" Although close cases can--and frequently do--arise, beginning with Holmes, this court has remained steadfast in recognizing that the constitutional concern is with police-imposed restraints on citizen liberty, not with limiting contacts between police and citizens. In an oft-cited and oft-quoted passage, Holmes stressed that 'law enforcement officers remain free to approach persons on the street or in public places, seek their cooperation or assistance, request or impart information, or question them without being called upon to articulate a certain level of suspicion in justification if a particular encounter proves fruitful.' 311 Or. at 410[.] * * * [A] seizure exists only if the officer's conduct would be reasonably perceived as coercive in the sense that it would cause the citizen to reasonably believe that the officer is intentionally restraining the citizen's liberty or freedom of movement in a significant way--that is, in a way that exceeds the bounds of ordinary social encounters between private citizens. Id. at 409-10."
354 Or. at 399-400 (footnotes and some internal quotation marks omitted).
The primary issue in Backstrand, which also was presented in Highley and Anderson, concerned " whether an officer effectively seizes an individual simply by asking for an individual's identification." Id. at 409. The court concluded that such an request for identification, when accompanied by other police conduct, could constitute a stop, citing as examples a case in which police took and retained a suspect's identification and credit cards, and another case in which an officer asked for identification and indicated that the suspect would not be free to leave until after the officer cleared up his investigation. Id. at 410-11. In Backstrand, though--and in Highley and Anderson as well--the court concluded that no stop had [265 Or.App. 484] occurred in conjunction with the taking of the defendants' identifications.
We briefly describe the circumstances of those cases. In Backstrand, after an officer had performed an age check on a patron at an adult establishment, he returned the patron's identification and wished him a nice day. Id. at 395. In performing the age check, the officer had determined that the patron's driver license was suspended. Id. Later, the officer saw the patron driving, which ultimately led to the prosecution in that case. Id. The court concluded that, under the circumstances, the patron had not been stopped when the officer briefly checked his identification. Id. at 417-18. In Anderson, the defendant and a companion had approached an apartment where officers were executing a search warrant, then quickly returned to their car when they observed the police. 354 Or. at 442-43. Multiple officers approached the car, wearing raid vests, asking for identification and asking why defendant and his companion had come to the apartment. Id. at 443. The court acknowledged that the officers " conveyed possible suspicion that the driver and [the] defendant could be involved in criminal activity," but also noted that there was no suggestion that the officers' tone or manner were overbearing or controlling and the verbal exchanges were brief, and concluded that " by those brief verbal exchanges and inquiries alone, the officers did not communicate an exercise of authority of the kind required for a seizure." Id. at 453. Similarly, in Highley, the defendant, who was a passenger in a car whose driver was under investigation, was asked for identification because an officer wanted to determine whether he was on probation. 354 Or. at 462. After determining that the defendant was not on probation, the officer informed the defendant that he had confirmed that the defendant was not on probation, then sought permission to search, which ultimately led to discovery of evidence of a crime. Id. at 464. The court, noting in particular that the identification had been retained only briefly and that the defendant had moved around freely during the encounter, concluded that the defendant had not been stopped. Id. at 470-71.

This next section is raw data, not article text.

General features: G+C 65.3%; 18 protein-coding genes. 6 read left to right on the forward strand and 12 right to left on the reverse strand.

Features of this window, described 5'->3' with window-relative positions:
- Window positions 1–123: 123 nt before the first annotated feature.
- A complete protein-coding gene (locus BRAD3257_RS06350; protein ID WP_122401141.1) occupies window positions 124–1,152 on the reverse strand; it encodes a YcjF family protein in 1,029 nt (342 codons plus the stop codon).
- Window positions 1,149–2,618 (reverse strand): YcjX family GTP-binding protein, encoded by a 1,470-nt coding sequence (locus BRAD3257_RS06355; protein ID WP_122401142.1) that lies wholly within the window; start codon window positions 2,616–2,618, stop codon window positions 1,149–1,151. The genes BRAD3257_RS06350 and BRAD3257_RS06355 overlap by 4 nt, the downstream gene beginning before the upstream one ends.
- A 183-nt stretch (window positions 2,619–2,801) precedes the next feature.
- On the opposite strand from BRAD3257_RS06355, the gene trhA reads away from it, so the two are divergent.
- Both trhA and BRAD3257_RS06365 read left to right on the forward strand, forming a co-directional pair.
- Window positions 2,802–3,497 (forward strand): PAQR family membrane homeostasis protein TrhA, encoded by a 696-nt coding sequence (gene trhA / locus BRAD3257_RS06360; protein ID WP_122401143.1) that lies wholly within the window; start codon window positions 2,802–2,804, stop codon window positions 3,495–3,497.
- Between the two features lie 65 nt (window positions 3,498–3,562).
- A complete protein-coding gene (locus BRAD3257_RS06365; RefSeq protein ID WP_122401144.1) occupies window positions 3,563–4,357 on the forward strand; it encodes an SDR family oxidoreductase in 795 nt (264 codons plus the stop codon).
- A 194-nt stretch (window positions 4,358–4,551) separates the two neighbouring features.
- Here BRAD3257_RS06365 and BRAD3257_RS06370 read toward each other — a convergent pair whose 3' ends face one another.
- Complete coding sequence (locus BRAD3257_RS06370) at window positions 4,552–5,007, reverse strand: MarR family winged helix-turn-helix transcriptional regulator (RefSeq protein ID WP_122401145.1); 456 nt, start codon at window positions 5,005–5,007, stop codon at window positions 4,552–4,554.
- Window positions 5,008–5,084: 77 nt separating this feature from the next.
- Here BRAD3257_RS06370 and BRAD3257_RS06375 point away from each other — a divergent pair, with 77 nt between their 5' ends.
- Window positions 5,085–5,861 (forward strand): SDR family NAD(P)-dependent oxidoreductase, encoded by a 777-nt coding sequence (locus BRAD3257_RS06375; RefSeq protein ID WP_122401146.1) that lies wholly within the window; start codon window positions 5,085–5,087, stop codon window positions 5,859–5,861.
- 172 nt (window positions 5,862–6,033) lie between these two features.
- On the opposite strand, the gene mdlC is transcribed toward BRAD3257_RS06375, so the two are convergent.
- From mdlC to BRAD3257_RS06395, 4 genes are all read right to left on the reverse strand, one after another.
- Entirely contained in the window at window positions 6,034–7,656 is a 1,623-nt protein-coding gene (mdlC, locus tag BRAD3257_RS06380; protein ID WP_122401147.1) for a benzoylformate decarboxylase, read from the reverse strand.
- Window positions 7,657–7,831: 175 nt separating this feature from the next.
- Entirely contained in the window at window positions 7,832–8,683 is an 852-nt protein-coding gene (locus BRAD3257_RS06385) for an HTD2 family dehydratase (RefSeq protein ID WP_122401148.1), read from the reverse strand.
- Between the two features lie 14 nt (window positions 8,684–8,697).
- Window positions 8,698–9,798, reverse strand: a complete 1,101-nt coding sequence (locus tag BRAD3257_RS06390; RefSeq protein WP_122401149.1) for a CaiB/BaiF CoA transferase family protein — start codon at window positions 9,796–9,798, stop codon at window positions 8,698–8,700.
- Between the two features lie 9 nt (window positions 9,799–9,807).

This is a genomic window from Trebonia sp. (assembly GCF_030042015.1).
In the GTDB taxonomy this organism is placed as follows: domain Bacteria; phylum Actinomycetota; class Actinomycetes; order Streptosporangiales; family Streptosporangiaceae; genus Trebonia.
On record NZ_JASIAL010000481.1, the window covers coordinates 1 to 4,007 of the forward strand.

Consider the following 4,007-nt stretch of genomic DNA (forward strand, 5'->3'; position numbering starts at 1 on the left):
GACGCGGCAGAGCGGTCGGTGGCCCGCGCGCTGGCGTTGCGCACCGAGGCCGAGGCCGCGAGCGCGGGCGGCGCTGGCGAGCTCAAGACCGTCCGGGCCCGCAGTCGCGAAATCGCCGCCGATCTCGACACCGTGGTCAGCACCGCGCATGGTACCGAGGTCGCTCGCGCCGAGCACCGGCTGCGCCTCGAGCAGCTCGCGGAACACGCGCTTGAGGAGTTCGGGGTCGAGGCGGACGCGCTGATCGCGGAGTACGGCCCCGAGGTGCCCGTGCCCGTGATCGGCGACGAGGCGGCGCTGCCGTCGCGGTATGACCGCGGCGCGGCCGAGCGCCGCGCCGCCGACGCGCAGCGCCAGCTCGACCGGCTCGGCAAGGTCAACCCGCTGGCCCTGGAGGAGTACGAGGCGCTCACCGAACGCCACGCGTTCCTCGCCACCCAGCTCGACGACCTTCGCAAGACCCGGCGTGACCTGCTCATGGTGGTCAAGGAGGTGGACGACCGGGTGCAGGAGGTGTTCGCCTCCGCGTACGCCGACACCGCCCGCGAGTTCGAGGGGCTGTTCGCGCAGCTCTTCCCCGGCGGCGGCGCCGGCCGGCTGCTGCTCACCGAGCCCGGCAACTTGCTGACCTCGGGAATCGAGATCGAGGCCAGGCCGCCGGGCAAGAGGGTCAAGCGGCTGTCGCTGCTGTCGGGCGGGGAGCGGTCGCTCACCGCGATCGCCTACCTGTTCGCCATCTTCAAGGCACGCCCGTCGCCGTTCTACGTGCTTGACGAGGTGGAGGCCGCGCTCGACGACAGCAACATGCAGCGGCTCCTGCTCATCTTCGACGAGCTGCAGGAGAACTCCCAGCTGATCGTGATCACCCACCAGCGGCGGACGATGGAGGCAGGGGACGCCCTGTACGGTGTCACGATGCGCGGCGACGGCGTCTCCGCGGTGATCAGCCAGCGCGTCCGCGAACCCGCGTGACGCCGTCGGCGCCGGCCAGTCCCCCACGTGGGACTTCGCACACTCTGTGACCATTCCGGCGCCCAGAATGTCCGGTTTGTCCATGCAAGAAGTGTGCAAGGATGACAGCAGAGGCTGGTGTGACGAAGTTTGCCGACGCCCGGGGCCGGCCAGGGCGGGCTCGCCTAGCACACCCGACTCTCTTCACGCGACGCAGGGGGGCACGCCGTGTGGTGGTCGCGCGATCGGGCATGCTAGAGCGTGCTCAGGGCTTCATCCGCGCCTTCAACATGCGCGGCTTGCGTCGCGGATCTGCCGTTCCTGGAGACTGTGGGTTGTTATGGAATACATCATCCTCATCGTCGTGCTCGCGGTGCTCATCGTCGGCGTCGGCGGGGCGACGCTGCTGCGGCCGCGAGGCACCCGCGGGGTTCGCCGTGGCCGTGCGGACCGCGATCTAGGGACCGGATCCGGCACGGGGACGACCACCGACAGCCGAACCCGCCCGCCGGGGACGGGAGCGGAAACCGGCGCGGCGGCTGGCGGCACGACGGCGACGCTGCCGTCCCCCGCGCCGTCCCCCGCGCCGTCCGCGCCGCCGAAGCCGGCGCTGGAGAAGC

We turn to the present case, in light of the analysis and description of events in Backstrand, Anderson, and [265 Or.App. 485] Highley. Defendant acknowledges that, under those cases, asking for, taking, and checking a person's identification is not a sufficient show of authority to constitute a stop. He urges, however, that the facts of this case call for a different conclusion. In particular, he notes that, in Anderson, the court did conclude that the defendant later was stopped (after the officers had developed reasonable suspicion of a crime and conveyed that suspicion to the defendant) when the officers asked him to step out of the car. 354 Or. at 454. Here, defendant asserts, he presented evidence at the suppression hearing that the officer asked defendant to open the car door in the course of asking for defendant's identification. Although the trial court did not make a factual finding on that point, and the officer's testimony that he was at the driver's window when he asked for identification may be in conflict with defendant's testimony on that point, we assume for purposes of this analysis that the trial court credited defendant's statement that the officer asked defendant to open the door of the car to hand over the identification. We disagree with defendant, however, that an officer making such a request in these circumstances